So how can people in Michigan reap the benefit of chance encounters? I can think of a couple ways: try to hack some social mechanic on the internet to make chance encounters possible (I’ve seen this happen in turntable.fm rooms in the early days, but I don’t think it happens anymore), make friends with people who live in Silicon Valley and come visit them once a quarter, or try to make it more likely to have chance encounters for real in Michigan. 

The third option is the most interesting – I think the other two are short term hacks. Once the third is possible is when you can start to really grow a true startup community. So how do we make that happen?

Ann Arbor’s Tech Brewery. Credit: Dug Song

People interested in startups in Michigan are all over the state. Cities with at least a few notable people I can think of include Grand Rapids, Kalamazoo, Midland, East Lansing, Ann Arbor, Royal Oak, Birmingham, and Detroit. If you’re all spread out, how are you going to randomly meet each other at bars? You’re not. And it’s going to be inconvenient to hang out often and just build cool stuff together. Maybe more startups would form and get traction in Michigan if everyone just moved to Ann Arbor. I don’t want to start a flame war, but I think over the next two years we’ll see them start to pull ahead of the pack.

But the root problem is that the total number of people who are trying to start startups in Michigan is pretty low. A reasonably social founder will exhaust the supply of useful people to meet rather quickly. The value of a startup hub is the number of people in it times their usefulness to you. 

Maybe the best way to bootstrap our startup startup hub (not a typo) would be to somehow convince a couple successful founders to relocate here for their next venture. The value of the network would skyrocket. They’d hire some local people, and hopefully convince others to relocate. Their team would get a lot of great experience and hopefully spin off their own startups in time. We basically have all of this in Dug Song, but he’s just one guy. Imagine if we had 10. I think that might tip the scales. The hard part is figuring out who you might be able to convince, and making it happen.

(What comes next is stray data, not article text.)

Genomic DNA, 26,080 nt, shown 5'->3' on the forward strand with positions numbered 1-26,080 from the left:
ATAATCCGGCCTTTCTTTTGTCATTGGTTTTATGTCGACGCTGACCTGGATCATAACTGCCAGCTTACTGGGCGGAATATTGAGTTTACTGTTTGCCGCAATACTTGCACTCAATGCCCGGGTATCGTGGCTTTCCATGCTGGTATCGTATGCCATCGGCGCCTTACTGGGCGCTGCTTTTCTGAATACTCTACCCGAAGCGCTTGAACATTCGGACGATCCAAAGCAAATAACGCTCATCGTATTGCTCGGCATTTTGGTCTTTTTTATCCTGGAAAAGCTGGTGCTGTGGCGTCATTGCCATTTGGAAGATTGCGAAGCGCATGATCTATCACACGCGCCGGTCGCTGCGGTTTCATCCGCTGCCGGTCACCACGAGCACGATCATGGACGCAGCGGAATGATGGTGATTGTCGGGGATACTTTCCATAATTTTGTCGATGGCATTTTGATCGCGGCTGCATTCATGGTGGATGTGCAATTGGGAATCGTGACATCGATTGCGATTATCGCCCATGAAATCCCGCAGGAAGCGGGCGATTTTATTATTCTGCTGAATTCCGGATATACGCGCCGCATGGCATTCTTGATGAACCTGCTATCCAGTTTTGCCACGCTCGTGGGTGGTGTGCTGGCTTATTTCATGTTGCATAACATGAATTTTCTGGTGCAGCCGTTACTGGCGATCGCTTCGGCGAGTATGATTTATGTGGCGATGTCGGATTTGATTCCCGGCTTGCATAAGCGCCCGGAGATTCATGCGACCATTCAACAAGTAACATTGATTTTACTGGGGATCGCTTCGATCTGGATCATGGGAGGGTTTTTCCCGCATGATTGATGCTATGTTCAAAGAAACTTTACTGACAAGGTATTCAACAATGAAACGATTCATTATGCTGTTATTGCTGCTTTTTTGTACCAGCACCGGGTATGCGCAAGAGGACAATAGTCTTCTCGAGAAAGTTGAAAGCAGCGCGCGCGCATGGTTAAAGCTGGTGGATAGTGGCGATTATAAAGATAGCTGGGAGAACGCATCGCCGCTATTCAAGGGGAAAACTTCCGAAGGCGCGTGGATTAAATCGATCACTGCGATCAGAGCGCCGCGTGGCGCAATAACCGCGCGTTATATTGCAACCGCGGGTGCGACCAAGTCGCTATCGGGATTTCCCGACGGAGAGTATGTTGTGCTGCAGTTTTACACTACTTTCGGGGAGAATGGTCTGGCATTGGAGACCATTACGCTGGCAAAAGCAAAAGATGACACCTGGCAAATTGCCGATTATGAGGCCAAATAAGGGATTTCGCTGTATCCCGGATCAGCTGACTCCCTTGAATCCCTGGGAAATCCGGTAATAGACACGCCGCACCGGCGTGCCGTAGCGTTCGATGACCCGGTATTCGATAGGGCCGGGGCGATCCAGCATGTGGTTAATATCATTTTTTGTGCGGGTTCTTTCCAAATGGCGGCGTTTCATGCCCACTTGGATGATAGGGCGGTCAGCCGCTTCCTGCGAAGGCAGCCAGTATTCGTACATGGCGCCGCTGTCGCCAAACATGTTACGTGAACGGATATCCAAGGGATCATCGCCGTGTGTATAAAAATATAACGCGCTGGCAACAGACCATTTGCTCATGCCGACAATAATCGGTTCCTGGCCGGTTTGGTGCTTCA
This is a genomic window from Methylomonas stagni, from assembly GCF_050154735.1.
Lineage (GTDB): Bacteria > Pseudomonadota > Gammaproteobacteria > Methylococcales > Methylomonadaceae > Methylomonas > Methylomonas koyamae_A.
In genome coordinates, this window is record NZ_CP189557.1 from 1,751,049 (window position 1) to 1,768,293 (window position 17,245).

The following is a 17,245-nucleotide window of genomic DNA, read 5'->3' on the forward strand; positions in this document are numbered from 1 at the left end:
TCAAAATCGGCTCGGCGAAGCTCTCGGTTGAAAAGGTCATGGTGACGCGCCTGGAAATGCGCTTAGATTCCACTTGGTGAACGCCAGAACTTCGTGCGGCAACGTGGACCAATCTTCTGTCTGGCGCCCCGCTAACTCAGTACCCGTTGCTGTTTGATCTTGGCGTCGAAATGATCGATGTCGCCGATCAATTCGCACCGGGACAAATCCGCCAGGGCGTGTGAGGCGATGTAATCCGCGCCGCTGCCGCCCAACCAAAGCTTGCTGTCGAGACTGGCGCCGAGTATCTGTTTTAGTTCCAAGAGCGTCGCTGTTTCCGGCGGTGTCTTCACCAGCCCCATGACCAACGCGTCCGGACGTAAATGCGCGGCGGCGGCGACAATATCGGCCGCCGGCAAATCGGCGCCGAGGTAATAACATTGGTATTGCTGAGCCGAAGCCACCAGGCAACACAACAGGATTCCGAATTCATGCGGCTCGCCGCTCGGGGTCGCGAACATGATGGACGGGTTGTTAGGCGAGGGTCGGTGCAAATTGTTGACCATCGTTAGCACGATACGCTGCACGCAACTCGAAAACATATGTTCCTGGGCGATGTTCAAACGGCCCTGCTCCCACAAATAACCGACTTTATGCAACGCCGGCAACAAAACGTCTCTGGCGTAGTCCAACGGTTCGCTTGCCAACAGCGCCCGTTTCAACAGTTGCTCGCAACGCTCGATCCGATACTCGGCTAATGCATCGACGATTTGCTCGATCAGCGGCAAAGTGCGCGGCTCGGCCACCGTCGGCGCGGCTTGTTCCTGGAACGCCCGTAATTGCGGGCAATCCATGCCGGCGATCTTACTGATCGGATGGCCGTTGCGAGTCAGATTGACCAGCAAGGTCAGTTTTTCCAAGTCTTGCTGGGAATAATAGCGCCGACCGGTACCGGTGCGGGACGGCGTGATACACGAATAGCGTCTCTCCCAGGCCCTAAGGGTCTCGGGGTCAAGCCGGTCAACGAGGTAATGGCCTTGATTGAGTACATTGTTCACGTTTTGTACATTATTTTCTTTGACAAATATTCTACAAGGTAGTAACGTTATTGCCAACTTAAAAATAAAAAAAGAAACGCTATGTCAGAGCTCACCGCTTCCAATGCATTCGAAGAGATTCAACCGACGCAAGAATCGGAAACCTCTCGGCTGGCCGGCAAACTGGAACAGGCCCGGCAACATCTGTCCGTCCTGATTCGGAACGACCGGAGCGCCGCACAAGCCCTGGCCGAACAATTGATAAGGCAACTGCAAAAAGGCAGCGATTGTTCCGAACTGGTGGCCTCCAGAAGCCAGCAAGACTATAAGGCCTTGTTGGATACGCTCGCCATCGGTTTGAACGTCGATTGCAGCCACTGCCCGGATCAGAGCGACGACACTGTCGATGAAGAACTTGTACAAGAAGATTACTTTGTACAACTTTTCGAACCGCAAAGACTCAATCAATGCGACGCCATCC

For now, the best we can do is to help each other as much as we can. I’d love to talk to anyone who’s interested. Shoot me a comment here and share your thoughts.

[1] I thought about name-dropping here to illustrate my point, but I decided it wouldn’t be tasteful. My goal isn’t to make myself seem cool – I’m not. Trust me, I’m painfully aware of the fact that I’m still a nobody. But I’m just one warm intro away from people who are not, and I’m waiting until the time is right to cash that check.
[2] Unless you’re Alex Schiff or Bryce Colquitt. Those are the only two dudes who I’ve seen really master that game. It’s an art form and they can tell you far more about it than I could. I never could make it work like they could.
  • http://twitter.com/KenWohl Ken Wohl

    A third point to add to your third paragraph (“…the disproportionate number of successful startups in the valley…”) is how failure is perceived in Michigan vs. the valley. When a startup doesn’t have a successful exit in the valley, people ask, “What next?”. Failing in the valley is perceived as acceptable and as a learning tool in the valley. It’s part of the culture and mental make up. It’s not “what did you lose?”, it’s “what did you learn?”.

    In Michigan, failure is a bad thing. People are scared to fail. When they do, others look down upon them. This makes it a lot less sexy to start something knowing that the surrounding environment is sitting there waiting to jump on you when you make any ounce of mistake.